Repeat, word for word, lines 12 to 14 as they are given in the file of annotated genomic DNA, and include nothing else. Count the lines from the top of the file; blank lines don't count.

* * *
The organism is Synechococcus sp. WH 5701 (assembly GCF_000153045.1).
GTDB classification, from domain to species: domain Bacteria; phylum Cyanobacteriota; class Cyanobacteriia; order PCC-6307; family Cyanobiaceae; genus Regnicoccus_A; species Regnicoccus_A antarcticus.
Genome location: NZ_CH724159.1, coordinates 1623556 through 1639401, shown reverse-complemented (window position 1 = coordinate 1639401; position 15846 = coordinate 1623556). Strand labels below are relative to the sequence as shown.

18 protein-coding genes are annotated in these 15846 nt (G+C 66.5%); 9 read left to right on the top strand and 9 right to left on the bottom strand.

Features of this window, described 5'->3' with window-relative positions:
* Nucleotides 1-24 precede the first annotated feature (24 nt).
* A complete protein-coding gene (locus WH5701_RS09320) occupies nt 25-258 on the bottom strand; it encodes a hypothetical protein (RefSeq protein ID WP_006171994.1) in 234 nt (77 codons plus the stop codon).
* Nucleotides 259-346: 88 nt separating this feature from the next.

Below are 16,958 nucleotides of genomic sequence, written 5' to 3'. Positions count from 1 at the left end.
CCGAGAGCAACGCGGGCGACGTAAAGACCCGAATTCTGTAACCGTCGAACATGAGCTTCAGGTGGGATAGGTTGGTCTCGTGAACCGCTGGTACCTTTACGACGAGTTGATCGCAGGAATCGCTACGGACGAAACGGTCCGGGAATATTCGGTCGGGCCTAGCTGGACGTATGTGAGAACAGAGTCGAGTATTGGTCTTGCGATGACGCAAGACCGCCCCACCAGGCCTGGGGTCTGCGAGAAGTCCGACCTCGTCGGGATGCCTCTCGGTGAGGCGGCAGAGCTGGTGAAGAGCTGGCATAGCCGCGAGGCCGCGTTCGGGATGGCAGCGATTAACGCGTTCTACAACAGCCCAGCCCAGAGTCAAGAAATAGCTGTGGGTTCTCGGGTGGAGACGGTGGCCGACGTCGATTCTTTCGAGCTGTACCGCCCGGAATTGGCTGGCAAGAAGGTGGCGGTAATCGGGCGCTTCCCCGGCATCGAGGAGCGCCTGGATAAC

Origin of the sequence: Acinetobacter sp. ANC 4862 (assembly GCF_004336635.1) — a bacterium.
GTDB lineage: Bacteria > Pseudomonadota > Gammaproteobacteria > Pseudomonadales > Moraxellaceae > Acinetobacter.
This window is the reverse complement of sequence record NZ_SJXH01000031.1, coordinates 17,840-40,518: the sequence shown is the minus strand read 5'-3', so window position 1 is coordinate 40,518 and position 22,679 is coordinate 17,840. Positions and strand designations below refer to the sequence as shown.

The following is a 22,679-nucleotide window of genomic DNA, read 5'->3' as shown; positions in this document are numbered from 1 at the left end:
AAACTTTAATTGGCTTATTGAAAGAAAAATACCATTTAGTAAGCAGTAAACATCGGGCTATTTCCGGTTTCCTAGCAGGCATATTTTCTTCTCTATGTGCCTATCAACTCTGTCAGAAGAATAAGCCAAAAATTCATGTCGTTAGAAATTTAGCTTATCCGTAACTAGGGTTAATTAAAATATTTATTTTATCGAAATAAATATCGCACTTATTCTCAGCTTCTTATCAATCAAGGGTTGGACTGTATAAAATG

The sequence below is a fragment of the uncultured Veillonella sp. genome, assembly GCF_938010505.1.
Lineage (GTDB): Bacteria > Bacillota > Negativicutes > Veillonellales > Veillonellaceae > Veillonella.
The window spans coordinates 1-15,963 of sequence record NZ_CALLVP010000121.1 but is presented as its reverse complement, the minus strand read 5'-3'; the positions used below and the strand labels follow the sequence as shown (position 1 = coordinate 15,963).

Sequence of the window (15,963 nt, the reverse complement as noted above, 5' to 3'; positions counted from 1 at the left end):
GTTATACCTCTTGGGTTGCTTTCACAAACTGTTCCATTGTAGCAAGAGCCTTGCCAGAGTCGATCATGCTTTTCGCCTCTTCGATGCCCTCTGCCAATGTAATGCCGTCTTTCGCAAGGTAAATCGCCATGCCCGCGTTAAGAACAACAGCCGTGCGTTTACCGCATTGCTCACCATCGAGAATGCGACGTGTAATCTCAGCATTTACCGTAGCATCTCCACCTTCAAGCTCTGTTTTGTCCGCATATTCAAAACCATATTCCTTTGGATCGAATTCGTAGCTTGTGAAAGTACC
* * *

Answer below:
GTDB lineage: Bacteria > Pseudomonadota > Gammaproteobacteria > Pseudomonadales > Moraxellaceae > Acinetobacter.
This window is the reverse complement of sequence record NZ_SJXH01000031.1, coordinates 17,840-40,518: the sequence shown is the minus strand read 5'-3', so window position 1 is coordinate 40,518 and position 22,679 is coordinate 17,840. Positions and strand designations below refer to the sequence as shown.

The following is a 22,679-nucleotide window of genomic DNA, read 5'->3' as shown; positions in this document are numbered from 1 at the left end: